But as far as stock markets are concerned, the ECB is in the process of a massive quantitative easing programme, which will boost asset prices, and Japan looks as if it too will embark on a further round of QE. Interest rates remain very low, and, as we discussed in the blog Down down deeper and down, or a new Status Quo?, some central banks now have negative rates of interest. This makes shares relatively attractive for savers, so long as it is believed that they will rise over the medium term.

Then there is the question of speculation. The falls were partly due to people anticipating that share prices would fall. But has this led to overshooting, with prices set to rise again? Or, will pessimism set in once more as people become even gloomier about the world economy? If only I had a crystal ball!

Markets see their worst quarter in four years BBC News (1/10/15)
Weak Jobs Data Can’t Keep U.S. Stocks Down Wall Street Journal, Corrie Driebusch (2/10/15)
What the 3rd Quarter Tells Us About The Stock Market In October EFT Trends, Gary Gordon (2/10/15)
The bull market ahead: Why shares should make 6.7pc a year until 2025 The Telegraph, Kyle Caldwell (5/9/15)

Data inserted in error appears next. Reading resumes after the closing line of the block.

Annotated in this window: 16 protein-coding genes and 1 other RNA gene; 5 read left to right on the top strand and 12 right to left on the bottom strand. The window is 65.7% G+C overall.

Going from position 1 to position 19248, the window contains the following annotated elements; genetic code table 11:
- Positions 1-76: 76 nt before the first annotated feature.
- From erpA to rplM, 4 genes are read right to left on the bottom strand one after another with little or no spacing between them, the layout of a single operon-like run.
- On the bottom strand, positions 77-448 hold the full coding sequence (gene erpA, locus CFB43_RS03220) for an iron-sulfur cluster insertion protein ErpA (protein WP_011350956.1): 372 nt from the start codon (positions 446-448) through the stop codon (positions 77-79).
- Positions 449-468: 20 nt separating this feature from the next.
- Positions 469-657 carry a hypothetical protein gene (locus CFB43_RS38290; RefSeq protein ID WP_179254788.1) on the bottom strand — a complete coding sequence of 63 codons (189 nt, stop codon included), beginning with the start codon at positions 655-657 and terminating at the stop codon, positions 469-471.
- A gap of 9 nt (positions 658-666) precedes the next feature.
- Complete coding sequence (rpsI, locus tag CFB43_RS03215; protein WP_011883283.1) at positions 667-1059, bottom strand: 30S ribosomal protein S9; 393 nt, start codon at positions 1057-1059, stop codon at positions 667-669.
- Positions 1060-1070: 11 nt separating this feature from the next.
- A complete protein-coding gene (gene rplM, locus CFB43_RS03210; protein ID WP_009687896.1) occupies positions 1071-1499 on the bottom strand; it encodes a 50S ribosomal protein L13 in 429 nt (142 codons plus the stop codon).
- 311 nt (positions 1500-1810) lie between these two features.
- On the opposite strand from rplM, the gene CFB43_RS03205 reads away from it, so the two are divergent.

Is the FTSE 100′s six year run at an end? The bull and bear points The Telegraph, Kyle Caldwell (24/8/15)

The stock market bull may not be dead yet CNNMoney (29/9/15)
IMF’s Lagarde: More volatility likely for emerging markets CNBC, Everett Rosenfeld (30/9/15)
What’s next for stocks after worst quarter in four year CNBC, Patti Domm (30/9/15)
Global markets to log worst quarter since 2011 CNBC, Nyshka Chandran (30/9/15)

Managing the Transition to a Healthier Global Economy IMF, Christine Lagarde (30/9/15)


  1. Distinguish between stabilising and destabilising speculation. Is it typical over a period of time that you will get both? Explain.
  2. What is meant by a ‘dead cat bounce’? How would you set about identifying whether a given rally was such a phenomenon?
  3. Examine the relationship between the state (and anticipated state) of the global economy and share prices.
  4. What is meant by (a) the dividend yield on a share; (b) the price/earnings ratio of a share? Investigate what has been happening to dividend yields and price/earnings ratios over the past few months. What is the relationship between dividend yields and share prices?
  5. Distinguish between bull and bear markets.